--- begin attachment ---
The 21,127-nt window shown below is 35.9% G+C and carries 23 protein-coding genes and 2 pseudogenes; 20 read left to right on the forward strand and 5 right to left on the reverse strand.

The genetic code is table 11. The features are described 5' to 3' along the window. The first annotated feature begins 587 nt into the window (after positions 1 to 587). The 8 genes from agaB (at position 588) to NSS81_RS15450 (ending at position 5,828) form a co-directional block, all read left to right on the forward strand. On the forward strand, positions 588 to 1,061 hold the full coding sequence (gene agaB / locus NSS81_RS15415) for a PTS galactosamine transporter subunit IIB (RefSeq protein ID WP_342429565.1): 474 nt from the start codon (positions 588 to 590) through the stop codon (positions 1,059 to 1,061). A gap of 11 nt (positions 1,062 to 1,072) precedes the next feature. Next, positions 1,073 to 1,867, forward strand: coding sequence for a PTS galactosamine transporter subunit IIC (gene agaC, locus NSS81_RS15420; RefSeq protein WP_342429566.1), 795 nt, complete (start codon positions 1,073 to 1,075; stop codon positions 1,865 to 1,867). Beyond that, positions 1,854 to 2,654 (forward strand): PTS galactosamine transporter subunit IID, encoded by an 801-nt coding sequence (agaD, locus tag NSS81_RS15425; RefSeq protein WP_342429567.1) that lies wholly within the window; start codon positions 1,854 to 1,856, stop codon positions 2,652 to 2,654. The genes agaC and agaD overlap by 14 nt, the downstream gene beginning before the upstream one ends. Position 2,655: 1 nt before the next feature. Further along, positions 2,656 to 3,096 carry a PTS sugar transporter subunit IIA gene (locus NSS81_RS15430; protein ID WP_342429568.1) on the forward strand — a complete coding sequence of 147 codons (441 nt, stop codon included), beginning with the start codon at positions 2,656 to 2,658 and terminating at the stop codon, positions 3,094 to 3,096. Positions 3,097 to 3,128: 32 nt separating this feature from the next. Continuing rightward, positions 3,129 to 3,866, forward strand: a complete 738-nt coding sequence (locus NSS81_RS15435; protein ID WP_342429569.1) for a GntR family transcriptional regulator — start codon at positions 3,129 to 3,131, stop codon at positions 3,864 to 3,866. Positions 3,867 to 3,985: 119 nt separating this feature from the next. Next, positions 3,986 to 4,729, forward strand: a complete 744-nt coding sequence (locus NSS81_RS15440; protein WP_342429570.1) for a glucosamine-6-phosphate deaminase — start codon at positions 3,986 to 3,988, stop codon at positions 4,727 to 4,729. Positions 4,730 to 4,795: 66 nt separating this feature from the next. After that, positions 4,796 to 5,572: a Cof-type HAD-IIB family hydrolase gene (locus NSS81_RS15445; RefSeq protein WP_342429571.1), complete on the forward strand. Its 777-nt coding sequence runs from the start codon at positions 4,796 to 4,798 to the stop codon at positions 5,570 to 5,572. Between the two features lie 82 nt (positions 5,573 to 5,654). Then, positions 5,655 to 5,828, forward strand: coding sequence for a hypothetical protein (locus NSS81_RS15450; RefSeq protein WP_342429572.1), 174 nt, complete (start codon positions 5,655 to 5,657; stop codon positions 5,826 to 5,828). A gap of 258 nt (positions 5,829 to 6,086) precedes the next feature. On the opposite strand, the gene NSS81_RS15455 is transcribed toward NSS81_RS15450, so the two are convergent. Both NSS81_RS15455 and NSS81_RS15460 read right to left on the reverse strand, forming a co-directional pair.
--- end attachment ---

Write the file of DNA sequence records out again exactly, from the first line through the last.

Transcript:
The 21,127-nt window shown below is 35.9% G+C and carries 23 protein-coding genes and 2 pseudogenes; 20 read left to right on the forward strand and 5 right to left on the reverse strand.

The genetic code is table 11. The features are described 5' to 3' along the window. The first annotated feature begins 587 nt into the window (after positions 1 to 587). The 8 genes from agaB (at position 588) to NSS81_RS15450 (ending at position 5,828) form a co-directional block, all read left to right on the forward strand. On the forward strand, positions 588 to 1,061 hold the full coding sequence (gene agaB / locus NSS81_RS15415) for a PTS galactosamine transporter subunit IIB (RefSeq protein ID WP_342429565.1): 474 nt from the start codon (positions 588 to 590) through the stop codon (positions 1,059 to 1,061). A gap of 11 nt (positions 1,062 to 1,072) precedes the next feature. Next, positions 1,073 to 1,867, forward strand: coding sequence for a PTS galactosamine transporter subunit IIC (gene agaC, locus NSS81_RS15420; RefSeq protein WP_342429566.1), 795 nt, complete (start codon positions 1,073 to 1,075; stop codon positions 1,865 to 1,867). Beyond that, positions 1,854 to 2,654 (forward strand): PTS galactosamine transporter subunit IID, encoded by an 801-nt coding sequence (agaD, locus tag NSS81_RS15425; RefSeq protein WP_342429567.1) that lies wholly within the window; start codon positions 1,854 to 1,856, stop codon positions 2,652 to 2,654. The genes agaC and agaD overlap by 14 nt, the downstream gene beginning before the upstream one ends. Position 2,655: 1 nt before the next feature. Further along, positions 2,656 to 3,096 carry a PTS sugar transporter subunit IIA gene (locus NSS81_RS15430; protein ID WP_342429568.1) on the forward strand — a complete coding sequence of 147 codons (441 nt, stop codon included), beginning with the start codon at positions 2,656 to 2,658 and terminating at the stop codon, positions 3,094 to 3,096. Positions 3,097 to 3,128: 32 nt separating this feature from the next. Continuing rightward, positions 3,129 to 3,866, forward strand: a complete 738-nt coding sequence (locus NSS81_RS15435; protein ID WP_342429569.1) for a GntR family transcriptional regulator — start codon at positions 3,129 to 3,131, stop codon at positions 3,864 to 3,866. Positions 3,867 to 3,985: 119 nt separating this feature from the next. Next, positions 3,986 to 4,729, forward strand: a complete 744-nt coding sequence (locus NSS81_RS15440; protein WP_342429570.1) for a glucosamine-6-phosphate deaminase — start codon at positions 3,986 to 3,988, stop codon at positions 4,727 to 4,729. Positions 4,730 to 4,795: 66 nt separating this feature from the next. After that, positions 4,796 to 5,572: a Cof-type HAD-IIB family hydrolase gene (locus NSS81_RS15445; RefSeq protein WP_342429571.1), complete on the forward strand. Its 777-nt coding sequence runs from the start codon at positions 4,796 to 4,798 to the stop codon at positions 5,570 to 5,572. Between the two features lie 82 nt (positions 5,573 to 5,654). Then, positions 5,655 to 5,828, forward strand: coding sequence for a hypothetical protein (locus NSS81_RS15450; RefSeq protein WP_342429572.1), 174 nt, complete (start codon positions 5,655 to 5,657; stop codon positions 5,826 to 5,828). A gap of 258 nt (positions 5,829 to 6,086) precedes the next feature. On the opposite strand, the gene NSS81_RS15455 is transcribed toward NSS81_RS15450, so the two are convergent. Both NSS81_RS15455 and NSS81_RS15460 read right to left on the reverse strand, forming a co-directional pair.